Ms Yolisa Nogenga, Committee Content Advisor, reviewed the Department’s success in implementing the goals of the 2010 SONA which were incorporated into the 2010 DSD strategic plan. In doing so, she covered progress to date on the following items (see document):
▪ Social Sector performance in creating work opportunities.

Providing financial and non-financial support to cooperatives.
▪ Employment creation.
▪ Finalisation of the Government position paper on social security reform before the end of 2011. 

▪ Fight against substance abuse. 

Ms Lamoela was concerned by the meaning of the term “social wage”, and wondered if it should perhaps have been social needs instead.

The Acting Chairperson shared the concern about this term. She thought it made one think automatically of money, and wanted clarification.

Ms Nogenga explained that what was probably meant was that the government needed to invest in communities through these means. The term was taken directly from the New Growth Path, but she would consult with other colleagues and establish what was meant by the term.

The Acting Chairperson asked how many provinces had access to the projects mentioned.

Ms Masilo asked how communities could be assisted in receiving the stipends they were due, she also wanted a stronger monitoring and evaluation of the non-government organisations (NGOs) operating in poor communities to avoid fraud, embezzling and downright corruption.

The Acting Chairperson wanted to know if there was any funding for the Masupatsela Youth Pioneer Programme, if they were active in the provinces and if they were monitored at all. The Committee needed more information on Masupatsela.

Ms Gcume agreed with the Acting Chairperson that monitoring and information about Masupatsela was required.

Ms Lamoela would like to see the Department’s own mobile trucks used in a more productive way in the provinces, perhaps they could be set the task of monitoring instead of remaining in disuse.

Ms Gcume wanted NGOs to be checked and double checked to see what happened to all the Rands that went to these NGOs. She wanted to know what could be done to rectify and advise these NGOs in the work they do. Communities should be allowed to say what they need, instead of having outside NGOs coming in and deciding what needed to be done and where the communities needed assistance. She wanted the Committee to be able to say what would be sustainable and what would not, and to get rid of the ‘White Elephant’ NGOs who did not benefit local communities.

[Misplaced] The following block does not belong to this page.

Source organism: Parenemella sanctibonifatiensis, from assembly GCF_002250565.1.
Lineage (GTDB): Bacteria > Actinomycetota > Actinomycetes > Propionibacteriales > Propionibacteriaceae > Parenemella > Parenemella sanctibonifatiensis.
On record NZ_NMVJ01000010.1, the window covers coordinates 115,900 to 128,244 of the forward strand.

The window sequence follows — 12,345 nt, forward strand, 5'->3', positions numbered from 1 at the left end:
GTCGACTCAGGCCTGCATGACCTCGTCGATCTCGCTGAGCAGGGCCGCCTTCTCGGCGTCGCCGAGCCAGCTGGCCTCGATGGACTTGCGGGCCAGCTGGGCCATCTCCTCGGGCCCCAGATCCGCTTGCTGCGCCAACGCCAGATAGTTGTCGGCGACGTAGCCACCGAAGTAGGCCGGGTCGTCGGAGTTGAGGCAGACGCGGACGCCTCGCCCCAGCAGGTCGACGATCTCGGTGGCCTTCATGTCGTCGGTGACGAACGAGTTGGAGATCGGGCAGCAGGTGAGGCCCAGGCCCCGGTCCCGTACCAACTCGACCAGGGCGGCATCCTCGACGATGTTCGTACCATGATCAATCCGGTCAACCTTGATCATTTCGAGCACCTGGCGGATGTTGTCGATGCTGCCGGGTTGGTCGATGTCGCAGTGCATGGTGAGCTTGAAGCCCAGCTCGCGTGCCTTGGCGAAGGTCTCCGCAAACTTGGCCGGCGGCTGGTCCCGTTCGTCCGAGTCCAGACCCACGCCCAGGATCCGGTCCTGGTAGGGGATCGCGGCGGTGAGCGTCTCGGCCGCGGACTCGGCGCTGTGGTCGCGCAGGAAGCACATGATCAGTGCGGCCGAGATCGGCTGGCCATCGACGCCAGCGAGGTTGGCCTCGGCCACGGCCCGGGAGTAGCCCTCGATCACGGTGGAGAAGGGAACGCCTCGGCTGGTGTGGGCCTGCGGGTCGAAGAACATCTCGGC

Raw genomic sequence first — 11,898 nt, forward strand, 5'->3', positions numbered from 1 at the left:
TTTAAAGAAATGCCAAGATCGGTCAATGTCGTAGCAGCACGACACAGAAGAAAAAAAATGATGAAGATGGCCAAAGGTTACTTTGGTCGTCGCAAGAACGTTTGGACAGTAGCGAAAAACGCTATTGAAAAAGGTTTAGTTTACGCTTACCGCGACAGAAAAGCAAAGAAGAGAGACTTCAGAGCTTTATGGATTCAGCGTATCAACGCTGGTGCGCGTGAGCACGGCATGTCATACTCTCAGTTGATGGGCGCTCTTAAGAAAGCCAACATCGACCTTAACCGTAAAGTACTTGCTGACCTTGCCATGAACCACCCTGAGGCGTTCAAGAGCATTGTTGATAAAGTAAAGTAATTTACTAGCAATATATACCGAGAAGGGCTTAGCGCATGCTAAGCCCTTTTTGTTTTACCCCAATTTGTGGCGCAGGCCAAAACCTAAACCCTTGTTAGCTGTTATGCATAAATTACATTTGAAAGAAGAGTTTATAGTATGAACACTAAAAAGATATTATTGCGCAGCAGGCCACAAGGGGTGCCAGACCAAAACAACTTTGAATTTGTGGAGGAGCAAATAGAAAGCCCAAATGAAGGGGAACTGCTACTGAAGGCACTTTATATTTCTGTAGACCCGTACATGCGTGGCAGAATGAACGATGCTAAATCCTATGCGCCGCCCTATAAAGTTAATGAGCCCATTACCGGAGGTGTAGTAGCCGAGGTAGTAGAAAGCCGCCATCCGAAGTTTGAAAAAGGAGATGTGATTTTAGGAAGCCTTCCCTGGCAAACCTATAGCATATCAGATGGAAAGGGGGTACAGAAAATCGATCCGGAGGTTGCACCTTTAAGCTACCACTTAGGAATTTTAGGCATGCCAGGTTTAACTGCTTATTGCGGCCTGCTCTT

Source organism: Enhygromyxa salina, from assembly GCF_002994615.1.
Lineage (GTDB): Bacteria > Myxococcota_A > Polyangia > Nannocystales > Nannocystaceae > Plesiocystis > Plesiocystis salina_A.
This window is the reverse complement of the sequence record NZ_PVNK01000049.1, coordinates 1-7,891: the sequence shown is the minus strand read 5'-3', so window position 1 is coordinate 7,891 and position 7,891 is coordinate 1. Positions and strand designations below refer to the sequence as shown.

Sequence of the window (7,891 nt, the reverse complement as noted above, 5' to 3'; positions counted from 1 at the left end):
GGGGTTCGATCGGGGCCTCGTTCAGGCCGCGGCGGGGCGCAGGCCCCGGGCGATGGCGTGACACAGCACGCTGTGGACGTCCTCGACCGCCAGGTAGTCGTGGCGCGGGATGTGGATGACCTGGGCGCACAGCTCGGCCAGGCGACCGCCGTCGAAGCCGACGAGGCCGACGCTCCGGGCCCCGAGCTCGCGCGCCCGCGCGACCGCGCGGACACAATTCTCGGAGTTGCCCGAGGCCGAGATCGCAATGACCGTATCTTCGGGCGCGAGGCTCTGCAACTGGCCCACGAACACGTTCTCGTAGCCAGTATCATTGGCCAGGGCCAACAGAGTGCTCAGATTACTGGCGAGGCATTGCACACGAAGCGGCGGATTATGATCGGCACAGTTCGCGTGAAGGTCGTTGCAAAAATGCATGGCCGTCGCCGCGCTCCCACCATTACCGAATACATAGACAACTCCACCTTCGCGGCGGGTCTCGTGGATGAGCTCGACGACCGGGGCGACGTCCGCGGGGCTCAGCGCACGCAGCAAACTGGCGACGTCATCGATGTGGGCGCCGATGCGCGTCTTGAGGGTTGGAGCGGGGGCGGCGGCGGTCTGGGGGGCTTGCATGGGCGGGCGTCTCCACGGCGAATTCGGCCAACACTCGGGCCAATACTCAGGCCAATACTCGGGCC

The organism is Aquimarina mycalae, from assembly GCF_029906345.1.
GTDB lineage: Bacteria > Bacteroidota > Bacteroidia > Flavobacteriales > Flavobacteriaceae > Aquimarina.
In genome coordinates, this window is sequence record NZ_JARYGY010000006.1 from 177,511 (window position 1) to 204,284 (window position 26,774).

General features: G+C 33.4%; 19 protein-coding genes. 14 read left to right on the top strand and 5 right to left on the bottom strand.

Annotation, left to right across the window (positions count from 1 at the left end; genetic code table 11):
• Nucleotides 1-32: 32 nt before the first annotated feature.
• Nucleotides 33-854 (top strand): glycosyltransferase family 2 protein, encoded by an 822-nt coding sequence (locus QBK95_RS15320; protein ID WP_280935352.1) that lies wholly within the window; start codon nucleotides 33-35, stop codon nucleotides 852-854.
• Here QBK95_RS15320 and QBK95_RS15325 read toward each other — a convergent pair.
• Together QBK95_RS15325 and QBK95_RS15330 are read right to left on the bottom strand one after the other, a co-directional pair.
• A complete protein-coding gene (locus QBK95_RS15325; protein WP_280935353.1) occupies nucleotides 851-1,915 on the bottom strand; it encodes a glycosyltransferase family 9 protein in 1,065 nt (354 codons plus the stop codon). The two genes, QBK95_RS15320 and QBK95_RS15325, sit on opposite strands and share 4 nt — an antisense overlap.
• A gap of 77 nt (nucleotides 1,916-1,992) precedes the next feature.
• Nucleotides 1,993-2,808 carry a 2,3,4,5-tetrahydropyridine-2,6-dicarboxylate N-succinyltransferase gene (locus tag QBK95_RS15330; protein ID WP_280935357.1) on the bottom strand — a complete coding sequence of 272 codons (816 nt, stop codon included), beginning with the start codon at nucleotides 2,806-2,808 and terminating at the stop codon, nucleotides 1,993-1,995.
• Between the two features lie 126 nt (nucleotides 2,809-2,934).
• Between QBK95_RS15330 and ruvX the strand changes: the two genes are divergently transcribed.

Ms Lamoela added that the main problem with the NGOs was the assistance from the Department, she claimed they had no real business plan, they did not turn in the necessary reports and meet the criteria set by the Department and therefore lost their support. Again she reiterated the need for the contact numbers of these institutions so that the Committee could monitor them to avoid corruption and abuse.

Ms Gcume commented that there were ‘sitters’ in the Department who were supposed to run the programmes for the government; however she claimed that one could not actually say what they were doing.

The Content Advisor suggested that a time slot could be set aside in the next quarter to invite NGOs to come in so that the Committee members could engage with them on issues of concern.

The Acting Chairperson wanted to know when the 2011 Strategic Plan would be written so that they could include the issues raised here today.

The Content Advisor said that the meeting on the Strategic Plan would be on 4 March and she would come up with a draft for that plan.

Ms Lamoela wanted to move the meeting to the 11 March.

The Acting Chairperson reiterated the need to invite the NGOs for questioning as there seemed to be much work to be done in the provinces. The NGOs would then be able to tell them of their challenges. This could be looked at in the next term.

Ms Masilo suggested the Committee should meet in the provinces so as to be able to monitor NGOs. They could spend two days in the provinces and visit four to five projects while there.

The Acting Chairperson wanted to make sure that there were no clashes in the programme. She wanted to not only listen to the NGOs but to see the actual work they did. She would also like to include the seminar suggested in the presentation which would invite experts in the field of social security to update the Members of Parliament on financed schemes and contributory schemes, in the Committee Strategic Planning. She reiterated that they did not expect any answers from the researchers at this time.

The meeting was concluded.